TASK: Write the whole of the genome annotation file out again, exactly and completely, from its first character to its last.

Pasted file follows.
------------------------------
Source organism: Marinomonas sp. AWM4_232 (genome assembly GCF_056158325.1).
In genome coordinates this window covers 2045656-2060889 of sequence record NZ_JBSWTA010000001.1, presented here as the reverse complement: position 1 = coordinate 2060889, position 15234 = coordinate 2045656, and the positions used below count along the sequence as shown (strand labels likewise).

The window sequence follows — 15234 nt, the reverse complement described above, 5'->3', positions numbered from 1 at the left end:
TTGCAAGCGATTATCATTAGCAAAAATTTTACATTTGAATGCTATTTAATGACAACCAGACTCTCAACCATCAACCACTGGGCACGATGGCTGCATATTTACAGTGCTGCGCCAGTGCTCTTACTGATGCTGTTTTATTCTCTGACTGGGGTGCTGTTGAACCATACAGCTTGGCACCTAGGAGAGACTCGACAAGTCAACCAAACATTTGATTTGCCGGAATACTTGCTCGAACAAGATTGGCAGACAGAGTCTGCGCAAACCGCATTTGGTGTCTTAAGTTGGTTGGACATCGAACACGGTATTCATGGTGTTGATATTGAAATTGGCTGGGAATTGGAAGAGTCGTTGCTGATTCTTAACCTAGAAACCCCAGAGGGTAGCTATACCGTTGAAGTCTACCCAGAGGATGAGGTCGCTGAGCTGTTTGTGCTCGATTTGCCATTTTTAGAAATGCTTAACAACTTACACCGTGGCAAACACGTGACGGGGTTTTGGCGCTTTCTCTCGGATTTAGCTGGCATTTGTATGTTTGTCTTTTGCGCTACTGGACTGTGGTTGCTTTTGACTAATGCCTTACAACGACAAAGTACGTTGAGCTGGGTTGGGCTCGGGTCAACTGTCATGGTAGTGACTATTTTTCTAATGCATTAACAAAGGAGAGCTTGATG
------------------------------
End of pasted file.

Source organism: Marinomonas sp. AWM4_232 (genome assembly GCF_056158325.1).
In genome coordinates this window covers 2045656-2060889 of sequence record NZ_JBSWTA010000001.1, presented here as the reverse complement: position 1 = coordinate 2060889, position 15234 = coordinate 2045656, and the positions used below count along the sequence as shown (strand labels likewise).

The window sequence follows — 15234 nt, the reverse complement described above, 5'->3', positions numbered from 1 at the left end:
TTGCAAGCGATTATCATTAGCAAAAATTTTACATTTGAATGCTATTTAATGACAACCAGACTCTCAACCATCAACCACTGGGCACGATGGCTGCATATTTACAGTGCTGCGCCAGTGCTCTTACTGATGCTGTTTTATTCTCTGACTGGGGTGCTGTTGAACCATACAGCTTGGCACCTAGGAGAGACTCGACAAGTCAACCAAACATTTGATTTGCCGGAATACTTGCTCGAACAAGATTGGCAGACAGAGTCTGCGCAAACCGCATTTGGTGTCTTAAGTTGGTTGGACATCGAACACGGTATTCATGGTGTTGATATTGAAATTGGCTGGGAATTGGAAGAGTCGTTGCTGATTCTTAACCTAGAAACCCCAGAGGGTAGCTATACCGTTGAAGTCTACCCAGAGGATGAGGTCGCTGAGCTGTTTGTGCTCGATTTGCCATTTTTAGAAATGCTTAACAACTTACACCGTGGCAAACACGTGACGGGGTTTTGGCGCTTTCTCTCGGATTTAGCTGGCATTTGTATGTTTGTCTTTTGCGCTACTGGACTGTGGTTGCTTTTGACTAATGCCTTACAACGACAAAGTACGTTGAGCTGGGTTGGGCTCGGGTCAACTGTCATGGTAGTGACTATTTTTCTAATGCATTAACAAAGGAGAGCTTGATG